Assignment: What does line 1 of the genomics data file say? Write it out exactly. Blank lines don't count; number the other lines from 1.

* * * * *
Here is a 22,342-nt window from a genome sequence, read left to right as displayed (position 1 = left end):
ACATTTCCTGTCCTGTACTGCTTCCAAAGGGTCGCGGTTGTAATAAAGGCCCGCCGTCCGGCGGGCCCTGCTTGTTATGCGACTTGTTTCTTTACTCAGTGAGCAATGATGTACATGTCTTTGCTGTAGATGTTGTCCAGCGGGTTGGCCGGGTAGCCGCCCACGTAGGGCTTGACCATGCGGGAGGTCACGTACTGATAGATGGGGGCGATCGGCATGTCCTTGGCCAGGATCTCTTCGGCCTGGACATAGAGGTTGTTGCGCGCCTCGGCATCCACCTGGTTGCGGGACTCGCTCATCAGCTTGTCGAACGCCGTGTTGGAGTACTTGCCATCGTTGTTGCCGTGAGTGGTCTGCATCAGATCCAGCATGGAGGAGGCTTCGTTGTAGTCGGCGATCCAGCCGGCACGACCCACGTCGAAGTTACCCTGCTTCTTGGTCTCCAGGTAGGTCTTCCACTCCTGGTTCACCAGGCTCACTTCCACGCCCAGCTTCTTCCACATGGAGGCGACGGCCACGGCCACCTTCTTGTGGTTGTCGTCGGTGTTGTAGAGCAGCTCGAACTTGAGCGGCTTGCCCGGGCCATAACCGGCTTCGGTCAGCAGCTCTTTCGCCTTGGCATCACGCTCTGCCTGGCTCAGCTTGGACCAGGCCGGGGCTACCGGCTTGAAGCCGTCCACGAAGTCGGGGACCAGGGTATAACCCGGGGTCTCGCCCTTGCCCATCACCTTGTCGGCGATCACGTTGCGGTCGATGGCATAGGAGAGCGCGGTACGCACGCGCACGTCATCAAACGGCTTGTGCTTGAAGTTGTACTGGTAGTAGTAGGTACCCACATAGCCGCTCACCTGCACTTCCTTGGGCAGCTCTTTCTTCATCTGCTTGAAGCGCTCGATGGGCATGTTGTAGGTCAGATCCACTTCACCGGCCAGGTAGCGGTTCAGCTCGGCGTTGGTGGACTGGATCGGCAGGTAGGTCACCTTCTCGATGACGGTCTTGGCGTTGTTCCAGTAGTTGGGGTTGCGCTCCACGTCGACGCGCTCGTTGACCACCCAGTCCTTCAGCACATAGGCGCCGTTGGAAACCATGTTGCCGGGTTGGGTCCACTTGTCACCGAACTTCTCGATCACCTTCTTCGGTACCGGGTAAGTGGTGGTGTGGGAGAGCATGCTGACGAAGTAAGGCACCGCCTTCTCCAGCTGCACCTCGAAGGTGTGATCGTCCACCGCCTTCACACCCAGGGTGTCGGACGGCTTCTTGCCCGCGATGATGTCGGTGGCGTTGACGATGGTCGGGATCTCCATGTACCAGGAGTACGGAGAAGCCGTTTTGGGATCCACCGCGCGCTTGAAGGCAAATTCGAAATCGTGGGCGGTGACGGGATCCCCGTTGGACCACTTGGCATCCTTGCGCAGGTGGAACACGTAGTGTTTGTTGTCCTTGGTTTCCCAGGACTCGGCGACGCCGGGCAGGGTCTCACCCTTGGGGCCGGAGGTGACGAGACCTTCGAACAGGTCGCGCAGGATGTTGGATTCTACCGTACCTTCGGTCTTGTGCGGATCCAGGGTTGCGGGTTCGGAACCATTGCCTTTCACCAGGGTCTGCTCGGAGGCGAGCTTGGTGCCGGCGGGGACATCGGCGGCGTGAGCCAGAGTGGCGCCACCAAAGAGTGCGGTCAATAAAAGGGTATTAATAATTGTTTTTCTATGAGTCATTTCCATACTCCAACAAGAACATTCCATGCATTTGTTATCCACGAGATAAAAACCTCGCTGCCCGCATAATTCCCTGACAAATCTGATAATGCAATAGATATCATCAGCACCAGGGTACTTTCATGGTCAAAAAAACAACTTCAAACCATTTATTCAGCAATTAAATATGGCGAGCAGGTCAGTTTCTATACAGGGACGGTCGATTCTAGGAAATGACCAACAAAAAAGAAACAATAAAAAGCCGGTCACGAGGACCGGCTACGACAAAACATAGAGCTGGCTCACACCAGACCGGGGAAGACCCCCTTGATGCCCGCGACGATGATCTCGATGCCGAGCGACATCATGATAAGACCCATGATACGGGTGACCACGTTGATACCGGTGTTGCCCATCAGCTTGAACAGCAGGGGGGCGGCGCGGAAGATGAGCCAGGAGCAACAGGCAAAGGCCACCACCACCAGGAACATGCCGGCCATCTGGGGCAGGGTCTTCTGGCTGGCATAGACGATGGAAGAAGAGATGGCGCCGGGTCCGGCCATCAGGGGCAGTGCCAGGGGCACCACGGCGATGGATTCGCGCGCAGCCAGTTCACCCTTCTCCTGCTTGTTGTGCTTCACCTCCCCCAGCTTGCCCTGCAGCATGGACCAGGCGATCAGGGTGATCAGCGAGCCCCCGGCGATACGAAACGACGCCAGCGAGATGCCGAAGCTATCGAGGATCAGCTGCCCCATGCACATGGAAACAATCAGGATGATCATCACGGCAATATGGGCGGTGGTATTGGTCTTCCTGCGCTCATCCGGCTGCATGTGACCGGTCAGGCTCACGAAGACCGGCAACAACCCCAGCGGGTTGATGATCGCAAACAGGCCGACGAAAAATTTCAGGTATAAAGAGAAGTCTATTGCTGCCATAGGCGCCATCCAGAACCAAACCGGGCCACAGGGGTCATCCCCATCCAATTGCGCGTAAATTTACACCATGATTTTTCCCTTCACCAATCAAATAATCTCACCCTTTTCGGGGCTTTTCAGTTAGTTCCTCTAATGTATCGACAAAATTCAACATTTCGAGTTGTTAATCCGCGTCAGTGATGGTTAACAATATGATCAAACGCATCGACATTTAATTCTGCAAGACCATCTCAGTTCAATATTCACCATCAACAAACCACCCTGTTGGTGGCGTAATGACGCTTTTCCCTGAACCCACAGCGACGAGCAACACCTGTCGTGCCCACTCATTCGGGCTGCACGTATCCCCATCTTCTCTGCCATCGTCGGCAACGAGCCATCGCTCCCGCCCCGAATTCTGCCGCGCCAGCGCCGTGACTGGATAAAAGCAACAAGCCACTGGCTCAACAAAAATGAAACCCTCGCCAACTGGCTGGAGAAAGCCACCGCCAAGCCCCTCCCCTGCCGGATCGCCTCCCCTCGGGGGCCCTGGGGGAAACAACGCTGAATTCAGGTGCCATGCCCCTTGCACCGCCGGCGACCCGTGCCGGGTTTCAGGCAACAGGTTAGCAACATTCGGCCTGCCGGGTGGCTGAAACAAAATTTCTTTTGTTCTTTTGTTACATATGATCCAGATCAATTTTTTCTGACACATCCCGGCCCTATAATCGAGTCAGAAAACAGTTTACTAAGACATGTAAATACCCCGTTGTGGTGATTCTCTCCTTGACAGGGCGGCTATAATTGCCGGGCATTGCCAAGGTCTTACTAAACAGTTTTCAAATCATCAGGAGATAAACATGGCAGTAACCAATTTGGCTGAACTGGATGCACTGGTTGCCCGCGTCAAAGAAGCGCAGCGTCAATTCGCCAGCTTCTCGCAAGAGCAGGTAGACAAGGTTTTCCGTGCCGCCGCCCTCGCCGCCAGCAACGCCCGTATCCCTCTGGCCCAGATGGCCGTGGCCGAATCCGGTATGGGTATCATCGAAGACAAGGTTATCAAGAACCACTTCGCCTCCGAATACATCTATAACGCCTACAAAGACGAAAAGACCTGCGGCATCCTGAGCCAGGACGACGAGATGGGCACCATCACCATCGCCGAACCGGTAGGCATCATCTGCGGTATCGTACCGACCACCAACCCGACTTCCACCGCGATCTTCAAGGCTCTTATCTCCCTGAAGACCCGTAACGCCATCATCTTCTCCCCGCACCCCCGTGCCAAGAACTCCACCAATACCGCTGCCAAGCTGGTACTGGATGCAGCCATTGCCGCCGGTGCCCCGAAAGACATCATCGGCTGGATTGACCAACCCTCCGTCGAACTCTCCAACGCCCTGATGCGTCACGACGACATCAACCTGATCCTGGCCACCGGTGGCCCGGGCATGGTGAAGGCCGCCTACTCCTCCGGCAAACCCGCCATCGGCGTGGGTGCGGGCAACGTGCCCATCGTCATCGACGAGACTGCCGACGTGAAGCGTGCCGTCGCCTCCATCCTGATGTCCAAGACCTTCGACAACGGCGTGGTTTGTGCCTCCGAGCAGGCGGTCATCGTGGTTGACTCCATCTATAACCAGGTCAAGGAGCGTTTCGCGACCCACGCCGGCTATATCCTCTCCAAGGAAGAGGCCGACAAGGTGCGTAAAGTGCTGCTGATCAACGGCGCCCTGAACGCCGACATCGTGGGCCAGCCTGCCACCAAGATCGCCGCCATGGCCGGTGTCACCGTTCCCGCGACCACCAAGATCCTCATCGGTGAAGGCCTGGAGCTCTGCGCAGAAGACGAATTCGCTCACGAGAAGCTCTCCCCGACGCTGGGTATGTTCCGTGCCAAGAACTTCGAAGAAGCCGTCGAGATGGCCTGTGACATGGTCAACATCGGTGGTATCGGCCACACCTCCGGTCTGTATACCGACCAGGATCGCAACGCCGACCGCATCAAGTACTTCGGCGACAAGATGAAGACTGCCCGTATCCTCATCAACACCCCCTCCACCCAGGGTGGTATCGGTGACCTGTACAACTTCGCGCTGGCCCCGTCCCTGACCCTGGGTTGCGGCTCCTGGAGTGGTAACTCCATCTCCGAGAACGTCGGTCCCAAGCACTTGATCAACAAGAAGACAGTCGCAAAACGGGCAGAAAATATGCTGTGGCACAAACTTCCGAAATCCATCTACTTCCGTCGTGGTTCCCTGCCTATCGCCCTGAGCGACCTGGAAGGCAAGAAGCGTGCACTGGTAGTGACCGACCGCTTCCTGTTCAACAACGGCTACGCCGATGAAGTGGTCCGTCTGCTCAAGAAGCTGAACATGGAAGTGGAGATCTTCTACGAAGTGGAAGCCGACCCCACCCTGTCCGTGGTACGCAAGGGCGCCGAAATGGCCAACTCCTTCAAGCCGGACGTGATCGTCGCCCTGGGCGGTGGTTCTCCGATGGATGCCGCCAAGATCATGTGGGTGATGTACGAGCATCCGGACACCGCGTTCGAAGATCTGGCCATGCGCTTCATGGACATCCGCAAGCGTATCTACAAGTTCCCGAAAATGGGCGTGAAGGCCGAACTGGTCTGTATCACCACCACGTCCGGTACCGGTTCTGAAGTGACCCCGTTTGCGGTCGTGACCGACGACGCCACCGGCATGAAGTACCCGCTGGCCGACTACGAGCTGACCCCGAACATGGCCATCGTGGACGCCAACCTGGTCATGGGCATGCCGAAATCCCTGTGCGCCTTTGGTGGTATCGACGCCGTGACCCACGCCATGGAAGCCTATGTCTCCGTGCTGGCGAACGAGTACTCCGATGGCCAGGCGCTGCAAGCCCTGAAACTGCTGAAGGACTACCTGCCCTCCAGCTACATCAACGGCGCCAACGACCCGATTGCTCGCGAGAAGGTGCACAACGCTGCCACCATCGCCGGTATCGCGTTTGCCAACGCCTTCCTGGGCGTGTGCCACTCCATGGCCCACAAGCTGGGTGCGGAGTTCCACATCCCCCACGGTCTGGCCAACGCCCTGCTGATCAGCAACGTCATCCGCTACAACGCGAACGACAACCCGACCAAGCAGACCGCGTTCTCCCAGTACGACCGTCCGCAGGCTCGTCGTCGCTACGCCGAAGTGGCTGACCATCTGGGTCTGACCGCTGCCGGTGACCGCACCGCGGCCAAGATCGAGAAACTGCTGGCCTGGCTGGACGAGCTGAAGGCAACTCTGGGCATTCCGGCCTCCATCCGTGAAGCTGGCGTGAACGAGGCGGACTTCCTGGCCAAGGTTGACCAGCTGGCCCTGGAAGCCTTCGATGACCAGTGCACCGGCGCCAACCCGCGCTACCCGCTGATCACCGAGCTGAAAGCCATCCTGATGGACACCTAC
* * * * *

Here is a 22,342-nt window from a genome sequence, read left to right as displayed (position 1 = left end):